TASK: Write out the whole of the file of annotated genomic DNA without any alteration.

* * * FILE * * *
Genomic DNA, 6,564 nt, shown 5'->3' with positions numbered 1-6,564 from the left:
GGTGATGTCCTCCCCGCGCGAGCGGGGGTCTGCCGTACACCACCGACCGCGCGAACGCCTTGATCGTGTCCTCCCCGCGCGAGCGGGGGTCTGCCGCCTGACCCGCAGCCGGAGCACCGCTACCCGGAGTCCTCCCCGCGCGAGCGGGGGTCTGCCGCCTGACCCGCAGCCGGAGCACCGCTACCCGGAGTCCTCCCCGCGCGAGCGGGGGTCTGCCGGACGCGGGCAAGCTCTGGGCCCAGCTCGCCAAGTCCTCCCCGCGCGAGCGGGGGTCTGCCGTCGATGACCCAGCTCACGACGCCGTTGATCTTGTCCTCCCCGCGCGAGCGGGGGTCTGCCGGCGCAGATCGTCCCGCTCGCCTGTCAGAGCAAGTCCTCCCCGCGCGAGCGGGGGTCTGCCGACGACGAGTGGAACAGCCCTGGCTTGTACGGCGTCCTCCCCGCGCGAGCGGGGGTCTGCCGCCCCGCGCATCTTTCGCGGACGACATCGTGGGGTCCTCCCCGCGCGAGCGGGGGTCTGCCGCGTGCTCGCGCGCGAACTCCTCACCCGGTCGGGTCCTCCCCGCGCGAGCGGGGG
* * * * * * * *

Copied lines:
Genomic DNA, 6,564 nt, shown 5'->3' with positions numbered 1-6,564 from the left:
GGTGATGTCCTCCCCGCGCGAGCGGGGGTCTGCCGTACACCACCGACCGCGCGAACGCCTTGATCGTGTCCTCCCCGCGCGAGCGGGGGTCTGCCGCCTGACCCGCAGCCGGAGCACCGCTACCCGGAGTCCTCCCCGCGCGAGCGGGGGTCTGCCGCCTGACCCGCAGCCGGAGCACCGCTACCCGGAGTCCTCCCCGCGCGAGCGGGGGTCTGCCGGACGCGGGCAAGCTCTGGGCCCAGCTCGCCAAGTCCTCCCCGCGCGAGCGGGGGTCTGCCGTCGATGACCCAGCTCACGACGCCGTTGATCTTGTCCTCCCCGCGCGAGCGGGGGTCTGCCGGCGCAGATCGTCCCGCTCGCCTGTCAGAGCAAGTCCTCCCCGCGCGAGCGGGGGTCTGCCGACGACGAGTGGAACAGCCCTGGCTTGTACGGCGTCCTCCCCGCGCGAGCGGGGGTCTGCCGCCCCGCGCATCTTTCGCGGACGACATCGTGGGGTCCTCCCCGCGCGAGCGGGGGTCTGCCGCGTGCTCGCGCGCGAACTCCTCACCCGGTCGGGTCCTCCCCGCGCGAGCGGGGG